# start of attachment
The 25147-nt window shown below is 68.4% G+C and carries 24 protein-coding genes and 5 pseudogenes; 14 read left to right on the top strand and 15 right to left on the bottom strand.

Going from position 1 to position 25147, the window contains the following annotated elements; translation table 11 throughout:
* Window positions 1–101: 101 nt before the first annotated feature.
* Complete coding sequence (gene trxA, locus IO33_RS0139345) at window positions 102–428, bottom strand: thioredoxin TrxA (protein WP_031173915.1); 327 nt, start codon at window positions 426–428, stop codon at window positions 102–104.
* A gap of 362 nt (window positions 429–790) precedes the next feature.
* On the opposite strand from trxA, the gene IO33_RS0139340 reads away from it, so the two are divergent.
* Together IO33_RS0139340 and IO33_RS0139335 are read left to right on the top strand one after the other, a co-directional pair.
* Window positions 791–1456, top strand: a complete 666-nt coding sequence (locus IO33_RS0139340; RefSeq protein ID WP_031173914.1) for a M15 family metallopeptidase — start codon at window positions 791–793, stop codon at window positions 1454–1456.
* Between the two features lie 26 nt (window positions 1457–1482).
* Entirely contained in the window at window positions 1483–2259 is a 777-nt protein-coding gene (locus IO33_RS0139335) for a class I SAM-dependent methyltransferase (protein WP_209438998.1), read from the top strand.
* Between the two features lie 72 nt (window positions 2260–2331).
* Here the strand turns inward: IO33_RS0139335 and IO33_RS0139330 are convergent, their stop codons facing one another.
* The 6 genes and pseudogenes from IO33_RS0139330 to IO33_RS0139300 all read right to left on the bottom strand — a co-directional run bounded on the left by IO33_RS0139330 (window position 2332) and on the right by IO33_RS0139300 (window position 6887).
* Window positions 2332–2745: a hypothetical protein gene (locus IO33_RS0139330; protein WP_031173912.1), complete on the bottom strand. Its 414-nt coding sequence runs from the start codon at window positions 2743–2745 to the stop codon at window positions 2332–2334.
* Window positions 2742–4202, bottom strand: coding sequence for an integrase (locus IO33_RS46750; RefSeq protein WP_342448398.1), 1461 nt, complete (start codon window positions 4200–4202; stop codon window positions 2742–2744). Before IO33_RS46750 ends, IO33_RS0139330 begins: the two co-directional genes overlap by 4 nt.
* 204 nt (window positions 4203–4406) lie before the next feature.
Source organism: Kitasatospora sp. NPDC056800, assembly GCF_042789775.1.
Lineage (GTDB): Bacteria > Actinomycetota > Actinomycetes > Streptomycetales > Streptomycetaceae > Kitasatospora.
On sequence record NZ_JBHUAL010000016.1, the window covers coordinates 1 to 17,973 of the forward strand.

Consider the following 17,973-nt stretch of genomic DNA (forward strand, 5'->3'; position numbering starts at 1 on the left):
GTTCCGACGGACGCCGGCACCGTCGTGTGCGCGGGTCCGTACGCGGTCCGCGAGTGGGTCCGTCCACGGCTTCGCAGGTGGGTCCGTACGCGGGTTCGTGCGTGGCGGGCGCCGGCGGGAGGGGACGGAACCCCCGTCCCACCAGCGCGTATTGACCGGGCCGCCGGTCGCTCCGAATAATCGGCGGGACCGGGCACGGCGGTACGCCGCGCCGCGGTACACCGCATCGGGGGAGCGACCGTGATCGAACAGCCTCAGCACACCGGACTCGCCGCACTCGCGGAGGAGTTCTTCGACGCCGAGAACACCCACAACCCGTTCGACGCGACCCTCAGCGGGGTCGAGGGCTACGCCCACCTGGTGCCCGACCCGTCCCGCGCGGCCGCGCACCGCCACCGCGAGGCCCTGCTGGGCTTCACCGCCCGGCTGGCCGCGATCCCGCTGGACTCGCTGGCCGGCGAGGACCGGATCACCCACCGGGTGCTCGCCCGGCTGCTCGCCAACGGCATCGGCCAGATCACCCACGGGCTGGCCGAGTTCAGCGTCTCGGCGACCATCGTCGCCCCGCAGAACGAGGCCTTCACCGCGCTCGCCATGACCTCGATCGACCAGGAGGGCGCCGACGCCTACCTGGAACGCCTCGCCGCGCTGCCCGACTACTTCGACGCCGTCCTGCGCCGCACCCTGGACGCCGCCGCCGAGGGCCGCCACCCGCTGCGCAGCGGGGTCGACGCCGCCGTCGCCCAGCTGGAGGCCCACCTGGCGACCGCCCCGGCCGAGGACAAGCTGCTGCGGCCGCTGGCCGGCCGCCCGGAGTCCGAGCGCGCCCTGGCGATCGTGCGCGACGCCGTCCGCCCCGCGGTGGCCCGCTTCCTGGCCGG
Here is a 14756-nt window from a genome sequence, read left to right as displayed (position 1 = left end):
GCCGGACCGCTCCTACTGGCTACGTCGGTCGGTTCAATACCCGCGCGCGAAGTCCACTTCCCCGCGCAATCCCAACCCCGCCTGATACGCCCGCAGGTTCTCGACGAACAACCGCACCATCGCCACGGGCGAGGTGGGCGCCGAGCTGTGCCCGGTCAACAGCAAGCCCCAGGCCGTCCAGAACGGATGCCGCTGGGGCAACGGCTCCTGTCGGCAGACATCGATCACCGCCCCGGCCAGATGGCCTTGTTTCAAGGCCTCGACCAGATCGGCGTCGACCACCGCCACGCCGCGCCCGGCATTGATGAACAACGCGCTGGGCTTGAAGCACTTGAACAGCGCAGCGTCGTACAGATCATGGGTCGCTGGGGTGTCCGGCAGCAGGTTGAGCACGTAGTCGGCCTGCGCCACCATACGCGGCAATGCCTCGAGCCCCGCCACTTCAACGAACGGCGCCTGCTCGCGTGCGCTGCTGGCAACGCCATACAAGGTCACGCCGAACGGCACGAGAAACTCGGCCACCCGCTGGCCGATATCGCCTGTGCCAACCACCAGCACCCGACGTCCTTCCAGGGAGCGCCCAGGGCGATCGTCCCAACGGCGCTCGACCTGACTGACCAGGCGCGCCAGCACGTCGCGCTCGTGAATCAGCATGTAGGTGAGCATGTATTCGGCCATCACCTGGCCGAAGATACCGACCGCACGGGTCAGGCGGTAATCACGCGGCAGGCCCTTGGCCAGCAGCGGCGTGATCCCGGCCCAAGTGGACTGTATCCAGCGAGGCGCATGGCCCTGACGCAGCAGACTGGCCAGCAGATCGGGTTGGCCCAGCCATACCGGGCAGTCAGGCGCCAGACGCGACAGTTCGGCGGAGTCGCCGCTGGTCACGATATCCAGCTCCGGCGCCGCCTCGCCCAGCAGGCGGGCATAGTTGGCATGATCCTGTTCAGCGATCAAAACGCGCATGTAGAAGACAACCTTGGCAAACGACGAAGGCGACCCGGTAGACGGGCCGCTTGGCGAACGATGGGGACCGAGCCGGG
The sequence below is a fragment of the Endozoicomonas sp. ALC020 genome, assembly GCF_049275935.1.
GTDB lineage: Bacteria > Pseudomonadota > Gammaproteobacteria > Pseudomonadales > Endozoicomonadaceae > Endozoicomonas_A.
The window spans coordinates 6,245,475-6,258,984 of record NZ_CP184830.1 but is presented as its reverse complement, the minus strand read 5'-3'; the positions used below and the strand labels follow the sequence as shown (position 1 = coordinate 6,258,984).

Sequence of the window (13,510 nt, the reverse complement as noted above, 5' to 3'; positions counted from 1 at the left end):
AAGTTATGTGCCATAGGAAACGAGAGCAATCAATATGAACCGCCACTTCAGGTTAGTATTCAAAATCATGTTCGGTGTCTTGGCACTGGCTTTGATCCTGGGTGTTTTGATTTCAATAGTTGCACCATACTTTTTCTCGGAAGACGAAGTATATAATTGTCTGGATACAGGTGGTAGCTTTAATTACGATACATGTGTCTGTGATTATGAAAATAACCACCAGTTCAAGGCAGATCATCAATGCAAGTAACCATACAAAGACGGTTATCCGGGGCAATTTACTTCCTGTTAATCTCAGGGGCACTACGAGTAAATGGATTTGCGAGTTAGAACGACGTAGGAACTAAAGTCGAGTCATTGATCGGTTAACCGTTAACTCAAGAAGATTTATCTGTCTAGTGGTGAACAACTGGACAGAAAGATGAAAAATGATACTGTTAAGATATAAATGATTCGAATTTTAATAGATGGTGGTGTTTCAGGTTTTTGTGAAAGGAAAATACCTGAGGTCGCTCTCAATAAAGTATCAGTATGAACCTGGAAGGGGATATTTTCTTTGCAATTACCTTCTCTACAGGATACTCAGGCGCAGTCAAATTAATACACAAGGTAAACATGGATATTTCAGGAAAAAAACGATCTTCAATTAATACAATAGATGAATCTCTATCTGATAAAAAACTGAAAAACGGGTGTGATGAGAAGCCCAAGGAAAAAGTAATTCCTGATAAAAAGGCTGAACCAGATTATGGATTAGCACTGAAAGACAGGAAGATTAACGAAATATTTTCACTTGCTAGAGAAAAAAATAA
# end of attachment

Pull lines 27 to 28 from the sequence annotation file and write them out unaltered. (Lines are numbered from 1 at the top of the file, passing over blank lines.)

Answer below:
Sequence of the window (13,510 nt, the reverse complement as noted above, 5' to 3'; positions counted from 1 at the left end):
AAGTTATGTGCCATAGGAAACGAGAGCAATCAATATGAACCGCCACTTCAGGTTAGTATTCAAAATCATGTTCGGTGTCTTGGCACTGGCTTTGATCCTGGGTGTTTTGATTTCAATAGTTGCACCATACTTTTTCTCGGAAGACGAAGTATATAATTGTCTGGATACAGGTGGTAGCTTTAATTACGATACATGTGTCTGTGATTATGAAAATAACCACCAGTTCAAGGCAGATCATCAATGCAAGTAACCATACAAAGACGGTTATCCGGGGCAATTTACTTCCTGTTAATCTCAGGGGCACTACGAGTAAATGGATTTGCGAGTTAGAACGACGTAGGAACTAAAGTCGAGTCATTGATCGGTTAACCGTTAACTCAAGAAGATTTATCTGTCTAGTGGTGAACAACTGGACAGAAAGATGAAAAATGATACTGTTAAGATATAAATGATTCGAATTTTAATAGATGGTGGTGTTTCAGGTTTTTGTGAAAGGAAAATACCTGAGGTCGCTCTCAATAAAGTATCAGTATGAACCTGGAAGGGGATATTTTCTTTGCAATTACCTTCTCTACAGGATACTCAGGCGCAGTCAAATTAATACACAAGGTAAACATGGATATTTCAGGAAAAAAACGATCTTCAATTAATACAATAGATGAATCTCTATCTGATAAAAAACTGAAAAACGGGTGTGATGAGAAGCCCAAGGAAAAAGTAATTCCTGATAAAAAGGCTGAACCAGATTATGGATTAGCACTGAAAGACAGGAAGATTAACGAAATATTTTCACTTGCTAGAGAAAAAAATAA